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Motion and Genetic Definitions in the Sixteenth-Century Euclidean Tradition

Birkhäuser

Authors:

  • Contains the conceptions and treatment of genetic definitions in the 16th century Euclidean tradition

  • Tackles the status and uses of motion in pre- and early modern geometry

  • Provides insight into the mathematical practices of leading 16th century commentators of Euclid’s Elements

Part of the book series: Frontiers in the History of Science (FRHIS)

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eBook USD 54.99
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  • ISBN: 978-3-030-95817-6
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Softcover Book USD 69.99
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Table of contents (10 chapters)

  1. Front Matter

    Pages i-xv
  2. Introduction

    • Angela Axworthy
    Pages 1-37
  3. Oronce Fine

    • Angela Axworthy
    Pages 39-74
  4. Jacques Peletier

    • Angela Axworthy
    Pages 75-97
  5. François de Foix-Candale

    • Angela Axworthy
    Pages 99-142
  6. Henry Billingsley

    • Angela Axworthy
    Pages 143-166
  7. John Dee

    • Angela Axworthy
    Pages 167-181
  8. Federico Commandino

    • Angela Axworthy
    Pages 183-193
  9. Christoph Clavius

    • Angela Axworthy
    Pages 195-227
  10. Back Matter

    Pages 271-300

About this book

A significant number of works have set forth, over the past decades, the emphasis laid by seventeenth-century mathematicians and philosophers on motion and kinematic notions in geometry. These works demonstrated the crucial role attributed in this context to genetic definitions, which state the mode of generation of geometrical objects instead of their essential properties. While the growing importance of genetic definitions in sixteenth-century commentaries on Euclid’s Elements has been underlined, the place, uses and status of motion in this geometrical tradition has however never been thoroughly and comprehensively studied. This book therefore undertakes to fill a gap in the history of early modern geometry and philosophy of mathematics by investigating the different treatments of motion and genetic definitions by seven major sixteenth-century commentators on Euclid’s Elements, from Oronce Fine (1494–1555) to Christoph Clavius (1538–1612), including Jacques Peletier (1517–1582), John Dee (1527–1608/1609) and Henry Billingsley (d. 1606), among others. By investigating the ontological and epistemological conceptions underlying the introduction and uses of kinematic notions in their interpretation of Euclidean geometry, this study displays the richness of the conceptual framework, philosophical and mathematical, inherent to the sixteenth-century Euclidean tradition and shows how it contributed to a more generalised acceptance and promotion of kinematic approaches to geometry in the early modern period.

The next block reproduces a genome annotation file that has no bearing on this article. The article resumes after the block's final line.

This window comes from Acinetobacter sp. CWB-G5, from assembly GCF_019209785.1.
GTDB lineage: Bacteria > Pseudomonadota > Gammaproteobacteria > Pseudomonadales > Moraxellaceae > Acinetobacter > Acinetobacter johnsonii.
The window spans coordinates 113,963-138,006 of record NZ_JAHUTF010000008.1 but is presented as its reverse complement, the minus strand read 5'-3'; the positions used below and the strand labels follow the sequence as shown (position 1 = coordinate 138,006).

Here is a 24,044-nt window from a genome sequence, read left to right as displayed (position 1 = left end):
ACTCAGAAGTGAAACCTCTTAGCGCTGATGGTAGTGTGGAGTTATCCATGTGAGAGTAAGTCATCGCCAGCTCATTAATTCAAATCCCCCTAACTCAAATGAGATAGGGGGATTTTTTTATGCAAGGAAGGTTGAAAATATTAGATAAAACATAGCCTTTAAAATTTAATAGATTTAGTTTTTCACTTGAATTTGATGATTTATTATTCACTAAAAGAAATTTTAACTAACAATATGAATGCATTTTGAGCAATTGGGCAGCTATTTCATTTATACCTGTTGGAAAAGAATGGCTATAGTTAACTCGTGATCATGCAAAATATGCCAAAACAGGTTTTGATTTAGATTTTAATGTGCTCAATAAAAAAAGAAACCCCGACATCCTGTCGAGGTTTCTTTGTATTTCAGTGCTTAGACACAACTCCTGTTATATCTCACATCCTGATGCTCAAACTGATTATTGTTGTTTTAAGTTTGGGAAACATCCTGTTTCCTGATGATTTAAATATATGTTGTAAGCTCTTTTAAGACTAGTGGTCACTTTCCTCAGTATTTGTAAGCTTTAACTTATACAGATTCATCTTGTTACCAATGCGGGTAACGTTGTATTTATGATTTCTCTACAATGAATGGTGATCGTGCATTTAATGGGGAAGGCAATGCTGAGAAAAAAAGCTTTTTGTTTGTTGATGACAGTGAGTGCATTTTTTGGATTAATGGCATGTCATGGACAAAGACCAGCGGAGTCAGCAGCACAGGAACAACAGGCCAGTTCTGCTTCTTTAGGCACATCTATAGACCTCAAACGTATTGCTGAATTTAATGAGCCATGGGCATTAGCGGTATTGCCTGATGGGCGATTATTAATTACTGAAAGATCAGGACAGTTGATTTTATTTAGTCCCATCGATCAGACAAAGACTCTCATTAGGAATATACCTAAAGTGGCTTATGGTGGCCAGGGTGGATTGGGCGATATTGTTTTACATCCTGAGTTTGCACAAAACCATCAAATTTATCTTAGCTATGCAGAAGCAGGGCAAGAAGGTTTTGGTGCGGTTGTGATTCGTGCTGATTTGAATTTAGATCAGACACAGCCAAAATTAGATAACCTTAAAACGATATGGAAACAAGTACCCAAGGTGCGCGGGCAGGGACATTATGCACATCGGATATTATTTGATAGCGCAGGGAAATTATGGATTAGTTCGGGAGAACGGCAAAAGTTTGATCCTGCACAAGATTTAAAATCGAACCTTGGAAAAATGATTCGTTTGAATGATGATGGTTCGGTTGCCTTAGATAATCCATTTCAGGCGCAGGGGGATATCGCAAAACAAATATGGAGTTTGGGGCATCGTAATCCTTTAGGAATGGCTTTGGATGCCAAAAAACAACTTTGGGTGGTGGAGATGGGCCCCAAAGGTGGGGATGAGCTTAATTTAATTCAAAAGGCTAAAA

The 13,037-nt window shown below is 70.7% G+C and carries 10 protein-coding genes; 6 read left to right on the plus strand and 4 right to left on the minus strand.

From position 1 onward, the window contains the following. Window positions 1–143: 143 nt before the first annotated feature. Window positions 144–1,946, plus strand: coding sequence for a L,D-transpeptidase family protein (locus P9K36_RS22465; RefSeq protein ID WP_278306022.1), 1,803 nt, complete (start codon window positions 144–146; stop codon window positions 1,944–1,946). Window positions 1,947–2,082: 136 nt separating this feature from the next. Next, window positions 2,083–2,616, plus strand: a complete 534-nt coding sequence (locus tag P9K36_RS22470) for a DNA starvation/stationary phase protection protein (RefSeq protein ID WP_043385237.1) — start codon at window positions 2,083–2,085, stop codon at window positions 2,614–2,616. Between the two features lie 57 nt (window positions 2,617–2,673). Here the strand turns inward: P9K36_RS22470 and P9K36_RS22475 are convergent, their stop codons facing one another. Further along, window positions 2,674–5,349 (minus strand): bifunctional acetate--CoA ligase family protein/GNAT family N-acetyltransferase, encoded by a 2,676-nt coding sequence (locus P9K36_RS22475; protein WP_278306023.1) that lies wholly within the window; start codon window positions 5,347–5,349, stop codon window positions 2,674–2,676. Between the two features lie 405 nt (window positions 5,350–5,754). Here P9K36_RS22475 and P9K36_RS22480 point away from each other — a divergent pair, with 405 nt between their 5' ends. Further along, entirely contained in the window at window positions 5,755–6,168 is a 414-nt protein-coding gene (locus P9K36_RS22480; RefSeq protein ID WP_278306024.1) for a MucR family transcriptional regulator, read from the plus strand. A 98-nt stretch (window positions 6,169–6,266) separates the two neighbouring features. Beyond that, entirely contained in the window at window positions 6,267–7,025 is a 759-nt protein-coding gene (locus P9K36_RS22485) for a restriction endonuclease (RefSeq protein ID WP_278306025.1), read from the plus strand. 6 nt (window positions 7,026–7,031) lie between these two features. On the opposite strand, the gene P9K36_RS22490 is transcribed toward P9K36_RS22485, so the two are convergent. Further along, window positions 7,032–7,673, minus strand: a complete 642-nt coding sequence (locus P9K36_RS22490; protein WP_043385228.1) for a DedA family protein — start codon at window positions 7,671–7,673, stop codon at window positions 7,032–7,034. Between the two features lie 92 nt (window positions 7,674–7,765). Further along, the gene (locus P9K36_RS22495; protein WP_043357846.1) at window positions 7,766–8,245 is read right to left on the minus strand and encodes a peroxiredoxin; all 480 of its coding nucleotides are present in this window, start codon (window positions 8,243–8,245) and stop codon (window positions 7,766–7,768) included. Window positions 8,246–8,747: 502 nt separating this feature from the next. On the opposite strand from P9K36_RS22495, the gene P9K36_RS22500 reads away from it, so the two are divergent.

Keywords

  • Euclid elements
  • kinematic
  • philosophy
  • history
  • geometrical definitions
  • euclidean postulates
  • Christoph Clavius
  • Federico Commandino
  • Henry Billingsley
  • history of geometry

Authors and Affiliations

  • Max Planck Institute for the History of Science, Berlin, Germany

    Angela Axworthy

Bibliographic Information

Buying options

eBook USD 54.99
Price excludes VAT (USA)
  • ISBN: 978-3-030-95817-6
  • Instant PDF download
  • Readable on all devices
  • Own it forever
  • Exclusive offer for individuals only
  • Tax calculation will be finalised during checkout
Softcover Book USD 69.99
Price excludes VAT (USA)